Researchers have discovered the strange shapes of the world’s earliest-known baby animals preserved as fossils in rocks in Newfoundland, Canada, thanks to a Pompeii-style volcanic eruption more than a half-billion years ago.
The Pompeii-like deluge of ash preserved over 100 fossils of what are believed to be ‘baby’ rangeomorphs. These are bizarre frond-shaped organisms which lived 580-550 million years ago and superficially resemble sea-pen corals. On closer inspection, they are unlike any creature alive today.
Because they lived deep beneath the ocean where there would have been no light, the rangeomorphs are not thought to be plants although they may not have had all of the characteristics of animals.
Mysteriously, their frond-shaped body-plan, which might have helped them gather oxygen or food, does not survive into the Cambrian period (542-488 million years ago).
“The fossilised ‘babies’ we found are all less than three centimetres long and are often as small as six millimetres; many times smaller than the ‘parent’ forms, seen in neighbouring areas, which can reach up to two metres in length,” Martin Brasier of Oxford University’s Department of Earth Sciences, said.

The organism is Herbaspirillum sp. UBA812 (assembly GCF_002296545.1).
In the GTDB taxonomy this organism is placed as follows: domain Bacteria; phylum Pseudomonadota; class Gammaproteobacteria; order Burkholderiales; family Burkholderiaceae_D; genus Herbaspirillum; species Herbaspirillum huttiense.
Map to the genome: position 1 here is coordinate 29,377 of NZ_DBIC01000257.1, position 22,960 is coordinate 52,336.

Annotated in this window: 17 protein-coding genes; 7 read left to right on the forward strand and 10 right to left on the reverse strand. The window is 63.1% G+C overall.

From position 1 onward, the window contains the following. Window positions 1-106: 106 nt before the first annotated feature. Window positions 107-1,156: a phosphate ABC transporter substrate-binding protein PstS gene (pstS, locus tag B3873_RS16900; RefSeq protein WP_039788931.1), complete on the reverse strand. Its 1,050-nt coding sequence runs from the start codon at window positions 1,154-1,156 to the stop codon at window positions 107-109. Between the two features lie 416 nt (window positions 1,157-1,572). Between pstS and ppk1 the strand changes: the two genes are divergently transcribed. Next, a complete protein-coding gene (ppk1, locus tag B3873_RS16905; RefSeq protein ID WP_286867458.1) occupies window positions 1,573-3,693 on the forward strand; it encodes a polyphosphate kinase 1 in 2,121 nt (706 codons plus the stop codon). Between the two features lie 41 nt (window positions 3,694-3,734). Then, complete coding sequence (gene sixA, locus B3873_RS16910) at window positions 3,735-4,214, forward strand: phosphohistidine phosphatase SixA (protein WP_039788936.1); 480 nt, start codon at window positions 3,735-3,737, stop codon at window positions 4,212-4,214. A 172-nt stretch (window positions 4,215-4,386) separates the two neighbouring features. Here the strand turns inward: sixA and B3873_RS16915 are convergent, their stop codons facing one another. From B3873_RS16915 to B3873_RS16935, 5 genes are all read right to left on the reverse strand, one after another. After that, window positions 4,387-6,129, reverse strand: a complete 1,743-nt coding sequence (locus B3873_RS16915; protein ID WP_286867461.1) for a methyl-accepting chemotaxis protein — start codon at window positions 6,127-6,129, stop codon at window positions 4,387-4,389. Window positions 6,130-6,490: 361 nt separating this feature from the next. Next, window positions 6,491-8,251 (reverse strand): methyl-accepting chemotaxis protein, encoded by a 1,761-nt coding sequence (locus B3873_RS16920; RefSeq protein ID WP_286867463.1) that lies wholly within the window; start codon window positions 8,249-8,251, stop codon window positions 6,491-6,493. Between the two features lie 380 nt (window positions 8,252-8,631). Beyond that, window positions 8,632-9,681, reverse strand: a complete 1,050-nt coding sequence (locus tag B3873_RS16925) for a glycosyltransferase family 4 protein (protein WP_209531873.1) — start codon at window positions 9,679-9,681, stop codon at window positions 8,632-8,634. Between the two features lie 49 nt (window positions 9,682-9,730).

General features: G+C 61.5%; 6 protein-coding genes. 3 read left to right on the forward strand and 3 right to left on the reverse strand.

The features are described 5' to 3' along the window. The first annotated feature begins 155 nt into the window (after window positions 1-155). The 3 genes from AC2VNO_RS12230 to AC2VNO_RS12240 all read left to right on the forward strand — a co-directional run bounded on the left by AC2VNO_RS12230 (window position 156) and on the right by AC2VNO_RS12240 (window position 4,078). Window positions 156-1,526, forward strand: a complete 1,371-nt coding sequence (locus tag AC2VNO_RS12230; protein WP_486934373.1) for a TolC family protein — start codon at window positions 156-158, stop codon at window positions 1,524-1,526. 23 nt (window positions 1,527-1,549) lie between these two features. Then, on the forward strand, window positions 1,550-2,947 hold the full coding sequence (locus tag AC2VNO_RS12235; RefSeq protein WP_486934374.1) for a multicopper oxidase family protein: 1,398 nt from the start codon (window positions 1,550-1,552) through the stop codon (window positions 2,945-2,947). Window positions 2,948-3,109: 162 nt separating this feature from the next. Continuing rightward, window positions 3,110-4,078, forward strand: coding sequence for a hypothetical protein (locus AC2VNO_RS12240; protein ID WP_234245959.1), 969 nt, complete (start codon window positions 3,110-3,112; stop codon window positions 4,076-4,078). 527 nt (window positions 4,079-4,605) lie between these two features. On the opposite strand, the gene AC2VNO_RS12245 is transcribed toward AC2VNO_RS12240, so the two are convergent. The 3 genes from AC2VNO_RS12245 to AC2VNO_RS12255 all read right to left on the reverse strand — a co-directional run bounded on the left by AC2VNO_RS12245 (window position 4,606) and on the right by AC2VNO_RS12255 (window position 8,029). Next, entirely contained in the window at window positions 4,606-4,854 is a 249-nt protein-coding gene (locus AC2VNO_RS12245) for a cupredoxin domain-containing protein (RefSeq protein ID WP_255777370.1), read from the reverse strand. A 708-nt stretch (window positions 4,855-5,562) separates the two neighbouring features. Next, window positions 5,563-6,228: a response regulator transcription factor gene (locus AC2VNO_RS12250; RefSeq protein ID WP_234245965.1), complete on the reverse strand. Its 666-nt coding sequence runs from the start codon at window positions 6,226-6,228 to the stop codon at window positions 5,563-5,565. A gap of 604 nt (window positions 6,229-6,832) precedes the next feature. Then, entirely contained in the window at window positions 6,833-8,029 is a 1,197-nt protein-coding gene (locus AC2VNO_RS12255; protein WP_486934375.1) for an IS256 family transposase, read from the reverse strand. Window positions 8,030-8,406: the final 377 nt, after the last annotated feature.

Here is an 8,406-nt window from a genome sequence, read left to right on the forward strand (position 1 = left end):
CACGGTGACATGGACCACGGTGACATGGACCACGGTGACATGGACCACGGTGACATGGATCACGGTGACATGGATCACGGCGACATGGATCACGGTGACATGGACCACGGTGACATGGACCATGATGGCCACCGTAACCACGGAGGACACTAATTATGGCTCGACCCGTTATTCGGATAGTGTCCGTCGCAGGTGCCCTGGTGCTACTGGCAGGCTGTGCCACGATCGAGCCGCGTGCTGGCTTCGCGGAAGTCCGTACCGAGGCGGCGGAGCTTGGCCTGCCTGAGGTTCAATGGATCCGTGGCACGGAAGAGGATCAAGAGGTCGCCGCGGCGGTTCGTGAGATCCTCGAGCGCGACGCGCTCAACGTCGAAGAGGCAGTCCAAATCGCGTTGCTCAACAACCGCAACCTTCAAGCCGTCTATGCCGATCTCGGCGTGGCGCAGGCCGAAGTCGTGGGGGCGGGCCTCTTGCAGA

Braiser and colleagues from the Universities of Oxford and Cambridge, and the Memorial University of Newfoundland, detailed their findings in the current issue of the Journal of the Geological Society.
Exceptionally well preserved, the fossilized babies include species never before found in rocks from the mysterious Ediacaran period (635-542 million years ago) in which the first ‘animals’ — complex multicellular organisms — appeared.
“We think that, around 579 million years ago, an underwater ‘nursery’ of baby Ediacaran fronds was overwhelmed, Pompeii-style, by an ash fall from a volcanic eruption on a nearby island that smothered and preserved them for posterity,” Brasier said.
The find reinforces the idea that “life got large” around 580 million years ago, with the advent of these frond-like forms, some of which grew up — in better times — to reach almost two metres in length.
“We are now exploring even further back in time to try and discover exactly when these mysterious organisms first appeared and learn more about the processes that led to their diversification in an ‘Ediacaran explosion’ that may have mirrored the profusion of new life forms we see in the Cambrian,” Brasier said.
Alexander Liu, Martin Brasier, Jack Matthews and Duncan McIlroy. A new assemblage of juvenile Ediacaran fronds from the Drook Formation, Newfoundland. Journal of the Geological Society, July 2012